This manufacturer earned UL approval for halogen-free TPE cablesEngineering360 News Desk | March 15, 2022
Plastic and polymer cable and bearings supplier Igus is the world’s first cable manufacturer to receive Underwriters Laboratories (UL) appliance wiring material (AWM) certification for its halogen-free thermoplastic elastomer (TPE) cables. This is the first time the testing organization has recognized that halogen-free TPE cables can also meet fire protection requirements.
According to statistics from the National Fire Protection Association, electrical distribution and lighting equipment are the leading causes of structure fires in industrial properties. UL certification means that a product has been tested to nationally recognized safety and sustainability standards.
Up to now, the flame retardancy of cables has been the key factor in obtaining UL certification for fire protection. Approval is therefore only granted to products containing flame retardants such as chlorine, fluorine or bromine.
However, such flame retardants generally change the chemical structure of the jacket and reduce the mechanical load-bearing capacity. Therefore, Igus starts much earlier in the process: the cable specialist focuses less on preventing a fire from spreading, but rather on how the cable itself caused the fire.
TPE jacket compounds from Igus are extremely resistant to mechanical loads as well as external influences. They can therefore be used in a wide range of applications: in small installation spaces of up to 4xd, on highly dynamic, short travels with accelerations of 100m/s², or on long travels in a temperature range from -35° C to 100° C. At the same time, they are extremely resistant.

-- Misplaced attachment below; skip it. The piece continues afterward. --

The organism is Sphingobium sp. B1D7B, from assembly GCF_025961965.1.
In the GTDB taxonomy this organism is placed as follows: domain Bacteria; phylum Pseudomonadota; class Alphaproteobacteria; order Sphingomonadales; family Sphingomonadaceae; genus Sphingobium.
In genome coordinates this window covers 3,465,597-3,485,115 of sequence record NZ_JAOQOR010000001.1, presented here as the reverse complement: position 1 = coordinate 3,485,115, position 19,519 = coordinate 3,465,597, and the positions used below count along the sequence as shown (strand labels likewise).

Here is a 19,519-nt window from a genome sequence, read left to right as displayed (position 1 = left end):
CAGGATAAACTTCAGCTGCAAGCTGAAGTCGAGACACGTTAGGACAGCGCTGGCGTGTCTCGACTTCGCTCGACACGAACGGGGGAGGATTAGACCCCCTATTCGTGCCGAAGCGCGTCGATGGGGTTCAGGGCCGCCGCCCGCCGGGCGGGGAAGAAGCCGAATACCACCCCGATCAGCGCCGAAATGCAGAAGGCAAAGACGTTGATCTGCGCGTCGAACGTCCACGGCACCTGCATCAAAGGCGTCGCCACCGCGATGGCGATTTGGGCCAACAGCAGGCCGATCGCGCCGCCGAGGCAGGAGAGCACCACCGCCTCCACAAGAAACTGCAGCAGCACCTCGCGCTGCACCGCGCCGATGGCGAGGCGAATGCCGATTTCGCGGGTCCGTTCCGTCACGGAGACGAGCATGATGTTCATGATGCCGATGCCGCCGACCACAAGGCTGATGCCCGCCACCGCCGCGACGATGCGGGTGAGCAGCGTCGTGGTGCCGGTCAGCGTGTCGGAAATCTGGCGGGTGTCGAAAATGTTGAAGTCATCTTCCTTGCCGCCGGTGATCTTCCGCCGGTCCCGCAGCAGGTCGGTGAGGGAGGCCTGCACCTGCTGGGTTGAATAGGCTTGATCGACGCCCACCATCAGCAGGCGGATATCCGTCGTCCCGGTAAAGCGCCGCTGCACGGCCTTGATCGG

In all of these e-chain applications, the halogen-free TPE jacket compounds minimize premature aging of the outer jacket by a factor of up to 10; when compared to the same materials containing flame retardants. A decisive cause of fire is reduced. This is because if the jacket does not break, the cable cannot cause a fire because a reduction in the cross section of the cores is impossible due to the non-existent jacket break. This argument finally convinced UL.
With these measures, Igus makes a significant contribution to increasing machine safety. The long-term flexural strength and service life of chainflex cables in e-chains have been proven by numerous practical tests in the Igus test laboratory.
“So far, customers have already had the opportunity to choose from 1,044 chainflex cables with UL approval,” Rainer Rössel, vice president and head of the chainflex cables business unit, points out. “With the new certification, there are now more than 200 TPE cables, so we can offer an almost complete UL certified product range.”